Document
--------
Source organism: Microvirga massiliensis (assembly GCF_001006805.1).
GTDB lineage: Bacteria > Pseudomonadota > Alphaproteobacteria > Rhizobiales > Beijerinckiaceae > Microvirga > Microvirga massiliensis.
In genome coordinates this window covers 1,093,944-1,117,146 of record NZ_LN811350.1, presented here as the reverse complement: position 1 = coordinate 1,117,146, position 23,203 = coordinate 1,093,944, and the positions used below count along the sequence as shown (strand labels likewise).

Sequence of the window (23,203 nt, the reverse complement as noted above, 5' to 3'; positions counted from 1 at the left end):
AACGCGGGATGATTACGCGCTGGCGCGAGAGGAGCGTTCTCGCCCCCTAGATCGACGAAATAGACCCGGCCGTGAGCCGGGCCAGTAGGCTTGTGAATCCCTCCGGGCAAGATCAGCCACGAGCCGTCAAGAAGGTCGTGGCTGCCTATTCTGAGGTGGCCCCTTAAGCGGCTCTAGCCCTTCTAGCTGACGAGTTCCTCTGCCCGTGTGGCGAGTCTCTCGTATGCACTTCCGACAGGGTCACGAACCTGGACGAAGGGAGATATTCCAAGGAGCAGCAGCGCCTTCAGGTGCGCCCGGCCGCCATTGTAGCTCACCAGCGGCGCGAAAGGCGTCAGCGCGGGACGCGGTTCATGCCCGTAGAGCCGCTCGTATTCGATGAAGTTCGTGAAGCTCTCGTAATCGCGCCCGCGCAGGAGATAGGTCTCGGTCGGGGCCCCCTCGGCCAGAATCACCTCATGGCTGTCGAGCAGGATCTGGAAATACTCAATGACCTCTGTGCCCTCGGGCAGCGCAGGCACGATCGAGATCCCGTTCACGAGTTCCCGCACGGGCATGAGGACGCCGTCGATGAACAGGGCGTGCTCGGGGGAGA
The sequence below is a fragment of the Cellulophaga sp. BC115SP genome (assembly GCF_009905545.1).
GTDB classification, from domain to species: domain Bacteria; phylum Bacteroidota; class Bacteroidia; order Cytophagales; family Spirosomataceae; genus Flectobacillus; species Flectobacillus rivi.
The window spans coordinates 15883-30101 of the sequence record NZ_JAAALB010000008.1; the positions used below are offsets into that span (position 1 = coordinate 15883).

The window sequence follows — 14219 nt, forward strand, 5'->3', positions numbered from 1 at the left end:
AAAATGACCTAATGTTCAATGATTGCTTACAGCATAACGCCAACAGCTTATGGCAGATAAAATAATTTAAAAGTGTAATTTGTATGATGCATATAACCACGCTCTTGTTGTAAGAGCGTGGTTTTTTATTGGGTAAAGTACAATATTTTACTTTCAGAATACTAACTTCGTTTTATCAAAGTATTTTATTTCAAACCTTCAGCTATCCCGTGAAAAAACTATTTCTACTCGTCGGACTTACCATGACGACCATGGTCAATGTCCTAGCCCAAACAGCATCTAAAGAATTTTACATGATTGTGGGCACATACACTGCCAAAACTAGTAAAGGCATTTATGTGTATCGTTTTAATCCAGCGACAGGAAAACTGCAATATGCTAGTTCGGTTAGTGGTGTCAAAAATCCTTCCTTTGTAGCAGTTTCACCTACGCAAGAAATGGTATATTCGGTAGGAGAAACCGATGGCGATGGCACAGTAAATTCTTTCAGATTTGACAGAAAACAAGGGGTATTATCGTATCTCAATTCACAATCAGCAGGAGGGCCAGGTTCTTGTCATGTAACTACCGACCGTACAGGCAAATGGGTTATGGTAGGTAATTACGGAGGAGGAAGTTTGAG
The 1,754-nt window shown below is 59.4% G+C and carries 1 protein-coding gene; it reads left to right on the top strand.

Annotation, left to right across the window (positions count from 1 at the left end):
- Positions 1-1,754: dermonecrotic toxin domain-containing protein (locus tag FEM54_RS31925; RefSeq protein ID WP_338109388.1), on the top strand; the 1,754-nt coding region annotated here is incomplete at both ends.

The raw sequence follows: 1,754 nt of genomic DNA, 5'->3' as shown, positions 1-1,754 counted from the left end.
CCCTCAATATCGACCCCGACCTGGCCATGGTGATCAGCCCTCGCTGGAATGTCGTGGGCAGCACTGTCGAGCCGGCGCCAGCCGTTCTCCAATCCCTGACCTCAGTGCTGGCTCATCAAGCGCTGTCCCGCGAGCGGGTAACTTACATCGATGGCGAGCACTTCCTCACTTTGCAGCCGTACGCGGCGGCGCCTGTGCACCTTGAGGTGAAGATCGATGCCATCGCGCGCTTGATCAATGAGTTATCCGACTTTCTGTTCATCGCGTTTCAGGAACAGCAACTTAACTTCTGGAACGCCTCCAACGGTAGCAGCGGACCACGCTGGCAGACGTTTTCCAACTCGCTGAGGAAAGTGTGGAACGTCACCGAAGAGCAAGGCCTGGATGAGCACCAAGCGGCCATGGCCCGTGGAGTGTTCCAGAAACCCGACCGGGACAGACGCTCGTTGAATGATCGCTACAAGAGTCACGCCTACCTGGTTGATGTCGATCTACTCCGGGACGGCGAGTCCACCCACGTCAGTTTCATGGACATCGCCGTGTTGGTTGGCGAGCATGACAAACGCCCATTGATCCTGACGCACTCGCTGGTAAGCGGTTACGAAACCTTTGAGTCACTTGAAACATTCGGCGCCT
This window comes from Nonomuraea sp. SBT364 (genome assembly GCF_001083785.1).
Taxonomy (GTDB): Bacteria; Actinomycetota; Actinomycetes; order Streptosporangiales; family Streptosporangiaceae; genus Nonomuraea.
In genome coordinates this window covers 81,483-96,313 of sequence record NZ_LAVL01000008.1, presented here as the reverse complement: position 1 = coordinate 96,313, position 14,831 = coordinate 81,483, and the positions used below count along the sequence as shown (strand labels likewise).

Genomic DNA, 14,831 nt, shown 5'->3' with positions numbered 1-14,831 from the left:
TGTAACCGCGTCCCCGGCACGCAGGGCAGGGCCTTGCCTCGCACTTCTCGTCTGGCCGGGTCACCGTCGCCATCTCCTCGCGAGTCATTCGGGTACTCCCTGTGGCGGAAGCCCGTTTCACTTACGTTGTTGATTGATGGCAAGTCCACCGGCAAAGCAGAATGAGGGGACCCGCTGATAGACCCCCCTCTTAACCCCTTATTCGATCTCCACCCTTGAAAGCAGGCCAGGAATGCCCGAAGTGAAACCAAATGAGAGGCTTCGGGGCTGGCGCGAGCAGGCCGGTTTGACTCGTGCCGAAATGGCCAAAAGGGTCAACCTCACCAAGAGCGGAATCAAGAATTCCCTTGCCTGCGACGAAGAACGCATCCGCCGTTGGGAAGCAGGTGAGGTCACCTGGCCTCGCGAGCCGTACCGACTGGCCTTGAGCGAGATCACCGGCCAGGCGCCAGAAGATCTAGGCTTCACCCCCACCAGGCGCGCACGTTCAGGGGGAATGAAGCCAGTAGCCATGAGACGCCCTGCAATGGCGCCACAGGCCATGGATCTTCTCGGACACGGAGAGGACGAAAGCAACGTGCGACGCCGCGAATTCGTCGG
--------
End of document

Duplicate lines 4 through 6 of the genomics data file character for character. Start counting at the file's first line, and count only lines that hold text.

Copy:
Sequence of the window (23,203 nt, the reverse complement as noted above, 5' to 3'; positions counted from 1 at the left end):
AACGCGGGATGATTACGCGCTGGCGCGAGAGGAGCGTTCTCGCCCCCTAGATCGACGAAATAGACCCGGCCGTGAGCCGGGCCAGTAGGCTTGTGAATCCCTCCGGGCAAGATCAGCCACGAGCCGTCAAGAAGGTCGTGGCTGCCTATTCTGAGGTGGCCCCTTAAGCGGCTCTAGCCCTTCTAGCTGACGAGTTCCTCTGCCCGTGTGGCGAGTCTCTCGTATGCACTTCCGACAGGGTCACGAACCTGGACGAAGGGAGATATTCCAAGGAGCAGCAGCGCCTTCAGGTGCGCCCGGCCGCCATTGTAGCTCACCAGCGGCGCGAAAGGCGTCAGCGCGGGACGCGGTTCATGCCCGTAGAGCCGCTCGTATTCGATGAAGTTCGTGAAGCTCTCGTAATCGCGCCCGCGCAGGAGATAGGTCTCGGTCGGGGCCCCCTCGGCCAGAATCACCTCATGGCTGTCGAGCAGGATCTGGAAATACTCAATGACCTCTGTGCCCTCGGGCAGCGCAGGCACGATCGAGATCCCGTTCACGAGTTCCCGCACGGGCATGAGGACGCCGTCGATGAACAGGGCGTGCTCGGGGGAGA
The sequence below is a fragment of the Cellulophaga sp. BC115SP genome (assembly GCF_009905545.1).